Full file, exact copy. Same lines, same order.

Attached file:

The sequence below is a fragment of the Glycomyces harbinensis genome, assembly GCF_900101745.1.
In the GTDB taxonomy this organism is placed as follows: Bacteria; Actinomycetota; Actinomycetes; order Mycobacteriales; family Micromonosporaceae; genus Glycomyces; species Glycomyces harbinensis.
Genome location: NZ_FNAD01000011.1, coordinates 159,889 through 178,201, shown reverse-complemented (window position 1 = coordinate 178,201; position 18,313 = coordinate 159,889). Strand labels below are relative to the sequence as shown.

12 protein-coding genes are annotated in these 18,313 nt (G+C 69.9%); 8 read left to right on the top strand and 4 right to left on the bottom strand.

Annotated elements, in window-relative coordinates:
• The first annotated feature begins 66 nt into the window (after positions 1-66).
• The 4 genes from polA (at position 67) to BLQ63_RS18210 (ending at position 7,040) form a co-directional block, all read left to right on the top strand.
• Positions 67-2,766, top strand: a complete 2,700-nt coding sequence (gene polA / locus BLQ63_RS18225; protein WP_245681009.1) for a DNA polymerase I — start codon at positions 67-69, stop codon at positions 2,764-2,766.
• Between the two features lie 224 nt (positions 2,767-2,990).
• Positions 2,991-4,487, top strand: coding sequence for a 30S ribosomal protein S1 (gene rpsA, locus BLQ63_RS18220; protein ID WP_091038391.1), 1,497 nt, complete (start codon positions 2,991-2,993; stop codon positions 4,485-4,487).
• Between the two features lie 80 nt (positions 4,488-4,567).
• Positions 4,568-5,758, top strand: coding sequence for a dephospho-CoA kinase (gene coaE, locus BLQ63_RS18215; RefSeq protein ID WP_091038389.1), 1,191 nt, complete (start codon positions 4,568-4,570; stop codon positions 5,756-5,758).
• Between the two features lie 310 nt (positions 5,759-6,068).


The sequence below is a fragment of the Glycomyces harbinensis genome, assembly GCF_900101745.1.
In the GTDB taxonomy this organism is placed as follows: Bacteria; Actinomycetota; Actinomycetes; order Mycobacteriales; family Micromonosporaceae; genus Glycomyces; species Glycomyces harbinensis.
Genome location: NZ_FNAD01000011.1, coordinates 159,889 through 178,201, shown reverse-complemented (window position 1 = coordinate 178,201; position 18,313 = coordinate 159,889). Strand labels below are relative to the sequence as shown.

12 protein-coding genes are annotated in these 18,313 nt (G+C 69.9%); 8 read left to right on the top strand and 4 right to left on the bottom strand.

Annotated elements, in window-relative coordinates:
• The first annotated feature begins 66 nt into the window (after positions 1-66).
• The 4 genes from polA (at position 67) to BLQ63_RS18210 (ending at position 7,040) form a co-directional block, all read left to right on the top strand.
• Positions 67-2,766, top strand: a complete 2,700-nt coding sequence (gene polA / locus BLQ63_RS18225; protein WP_245681009.1) for a DNA polymerase I — start codon at positions 67-69, stop codon at positions 2,764-2,766.
• Between the two features lie 224 nt (positions 2,767-2,990).
• Positions 2,991-4,487, top strand: coding sequence for a 30S ribosomal protein S1 (gene rpsA, locus BLQ63_RS18220; protein ID WP_091038391.1), 1,497 nt, complete (start codon positions 2,991-2,993; stop codon positions 4,485-4,487).
• Between the two features lie 80 nt (positions 4,488-4,567).
• Positions 4,568-5,758, top strand: coding sequence for a dephospho-CoA kinase (gene coaE, locus BLQ63_RS18215; RefSeq protein ID WP_091038389.1), 1,191 nt, complete (start codon positions 4,568-4,570; stop codon positions 5,756-5,758).
• Between the two features lie 310 nt (positions 5,759-6,068).